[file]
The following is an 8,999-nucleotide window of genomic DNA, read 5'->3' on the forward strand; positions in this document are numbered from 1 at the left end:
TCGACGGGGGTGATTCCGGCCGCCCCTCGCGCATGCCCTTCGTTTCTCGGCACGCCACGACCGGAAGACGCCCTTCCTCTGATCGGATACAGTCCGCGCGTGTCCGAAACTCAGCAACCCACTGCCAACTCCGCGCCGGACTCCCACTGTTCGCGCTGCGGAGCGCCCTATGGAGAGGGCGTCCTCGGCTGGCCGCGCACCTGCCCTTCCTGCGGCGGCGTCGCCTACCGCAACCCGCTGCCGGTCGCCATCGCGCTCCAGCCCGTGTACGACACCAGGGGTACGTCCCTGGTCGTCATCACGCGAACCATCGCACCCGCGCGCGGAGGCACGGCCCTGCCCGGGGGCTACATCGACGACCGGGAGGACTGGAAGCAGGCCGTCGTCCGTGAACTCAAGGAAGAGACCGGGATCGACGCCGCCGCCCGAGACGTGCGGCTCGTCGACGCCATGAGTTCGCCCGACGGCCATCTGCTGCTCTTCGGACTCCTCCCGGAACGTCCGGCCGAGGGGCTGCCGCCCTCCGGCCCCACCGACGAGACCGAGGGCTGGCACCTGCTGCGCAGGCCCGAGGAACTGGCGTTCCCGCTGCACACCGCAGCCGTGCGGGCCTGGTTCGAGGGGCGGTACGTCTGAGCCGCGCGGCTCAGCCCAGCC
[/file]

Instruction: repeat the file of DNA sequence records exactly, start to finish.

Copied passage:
The following is an 8,999-nucleotide window of genomic DNA, read 5'->3' on the forward strand; positions in this document are numbered from 1 at the left end:
TCGACGGGGGTGATTCCGGCCGCCCCTCGCGCATGCCCTTCGTTTCTCGGCACGCCACGACCGGAAGACGCCCTTCCTCTGATCGGATACAGTCCGCGCGTGTCCGAAACTCAGCAACCCACTGCCAACTCCGCGCCGGACTCCCACTGTTCGCGCTGCGGAGCGCCCTATGGAGAGGGCGTCCTCGGCTGGCCGCGCACCTGCCCTTCCTGCGGCGGCGTCGCCTACCGCAACCCGCTGCCGGTCGCCATCGCGCTCCAGCCCGTGTACGACACCAGGGGTACGTCCCTGGTCGTCATCACGCGAACCATCGCACCCGCGCGCGGAGGCACGGCCCTGCCCGGGGGCTACATCGACGACCGGGAGGACTGGAAGCAGGCCGTCGTCCGTGAACTCAAGGAAGAGACCGGGATCGACGCCGCCGCCCGAGACGTGCGGCTCGTCGACGCCATGAGTTCGCCCGACGGCCATCTGCTGCTCTTCGGACTCCTCCCGGAACGTCCGGCCGAGGGGCTGCCGCCCTCCGGCCCCACCGACGAGACCGAGGGCTGGCACCTGCTGCGCAGGCCCGAGGAACTGGCGTTCCCGCTGCACACCGCAGCCGTGCGGGCCTGGTTCGAGGGGCGGTACGTCTGAGCCGCGCGGCTCAGCCCAGCC